So how do you hang onto your faith when your church is in crisis?

I have been trying to tap into that Negative Capability.  It is a strange name and since I am not a literary intellect, I’ve never read Keats or studied Shakespeare and I am surprised at how I am drawn to this odd literary term.  But it seems to describe a way I aproach my faith life.  In my early stages of (re)conversion to the Church, I hungered for knowledge and devoured books.  Knowledge of the one I loved, the one I sought – so much like Song of Songs.

On my bed night after night I sought him

            Whom my soul loves; SOS 3:1

But in wanting to know God – in wanting to know Christ, I wanted to understand and figure out the complexities and abserdities of a virgin giving birth, the irrational math of the trinity and  duality of transubstantiation.  In my desire for knowledge, I couldn’t rest in faith.  I wanted proof. I wanted answers. In my struggles I could only hope for Divine Grace to step in. I needed to learn to rest in that negative capability and enjoy the tension of this amazing church that isn’t about either/or – but lives in the and/also of a faith based on a Man who is also the Son of God who really is present in the Mass.

Crisis of Faith

In regards to our current clergy abuse crisis, I have also had to yield to this negative capability in a darker way. I have to rest in questions that may never be resolved. I have been sickened by the reports. The victims are tragic and the deeds and actions of a few priest are abominable. It is very easy to paint a black and white picture of the people involved, but the personalities are as complex as are the times in which they live.  We are called to see everyone through the eye that God sees us. Through the fullness of who they are.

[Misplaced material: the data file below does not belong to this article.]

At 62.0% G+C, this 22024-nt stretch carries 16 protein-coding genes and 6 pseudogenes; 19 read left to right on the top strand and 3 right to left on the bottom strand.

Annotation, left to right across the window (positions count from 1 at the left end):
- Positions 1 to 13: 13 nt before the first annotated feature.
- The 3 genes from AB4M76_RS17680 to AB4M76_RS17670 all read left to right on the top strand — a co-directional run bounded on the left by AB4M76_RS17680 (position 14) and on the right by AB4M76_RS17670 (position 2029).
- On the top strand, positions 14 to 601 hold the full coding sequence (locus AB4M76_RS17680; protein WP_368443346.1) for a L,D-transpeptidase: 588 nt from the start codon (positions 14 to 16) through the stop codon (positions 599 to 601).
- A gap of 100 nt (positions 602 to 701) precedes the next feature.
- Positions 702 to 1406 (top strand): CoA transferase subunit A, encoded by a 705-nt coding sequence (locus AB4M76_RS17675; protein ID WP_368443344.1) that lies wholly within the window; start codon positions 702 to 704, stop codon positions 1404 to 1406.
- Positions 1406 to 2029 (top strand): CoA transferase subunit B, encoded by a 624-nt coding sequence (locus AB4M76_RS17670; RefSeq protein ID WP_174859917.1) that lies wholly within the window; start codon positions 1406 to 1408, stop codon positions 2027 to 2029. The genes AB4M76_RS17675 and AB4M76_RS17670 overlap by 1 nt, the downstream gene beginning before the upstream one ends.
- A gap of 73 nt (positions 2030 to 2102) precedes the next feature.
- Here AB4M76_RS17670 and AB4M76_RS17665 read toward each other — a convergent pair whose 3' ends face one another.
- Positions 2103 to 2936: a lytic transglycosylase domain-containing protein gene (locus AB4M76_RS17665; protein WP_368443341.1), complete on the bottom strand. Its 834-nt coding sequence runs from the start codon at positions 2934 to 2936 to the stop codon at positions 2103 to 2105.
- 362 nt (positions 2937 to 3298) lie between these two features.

In all of this we are called to pray for the victims, but also the perpetrators. We are called to love our good priests and also the fallen. We must love the whistel blowers, the reporters, and the angry Catholics who have left the church.  Only in this strange church filled with the hard teaching are we called to forgive and love and carry on. (all while protecting the inocent and sin no more)

Only in this lovely faith called the Catholic Church could we celebrate the Friday that Christ was crucified and call it Good.

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Share your Easter stories with The Catholic Spirit

March 14, 2014

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Being initiated into the Church this Easter season?Share your story with The Catholic Spirit

We’d like to hear what brought you to the Catholic faith.

What are your Easter traditions?

Share the special ways you observe Christ’s death and resurrection.

The Catholic Spirit would like to hear from you and possibly highlight your story in our Holy Week and Easter issue, April 10.

Please email the following information to Jessica Trygstad, assistant editor, at trygstadj@archspm.org:
  • a brief description of your story
  • name
  • parish
  • daytime phone number
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Spring is coming!

March 12, 2014

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Reaching 50 degrees for the first time was simply glorious. I was hoping Monday morning that we would hit the mark that day. Based on the bitter cold temps of recent weeks, this was not something to take for granted.

Such a surge in the mercury got me to thinking ahead to warmer days and green leaves. In just two months, I will be toting a shotgun into the woods in southeastern Minnesota for the start of my spring turkey season. The action begins on May 6 in Minnesota, with my Wisconsin season starting the very next day.

I absolutely hope there will not be a repeat of last year, when 15 inches of snow fell on the second day of my Wisconsin season. I waited until three days after the storm to resume hunting. Fortunately, I was able to get a bird early that morning, but it was weird sitting in snow in May. In the nearly 30 years I have turkey hunted, I never have sat in snow while hunting. I have faced cold temperatures, but never snow, even though I have hunted as early as mid-April. Who would have thought I would have snow on the ground in May?

I’m hopeful that spring will be close to normal this year. For the time being, temperatures are near average, with no cold snap or polar vortex in the forecast. I definitely would like to see this huge snowpack disappear!

Beside the warm temps, another sign of spring is the annual Northwest Sportshow, which will take place 26-30 at the Minneapolis Convention Center. I like to take in this event every year, and hope to make it again this year.

Walking the aisles and seeing all the booths and gear really get me revved up for spring and summer. A few fishing pros I know come out every year, and it’s always nice to say hello to them.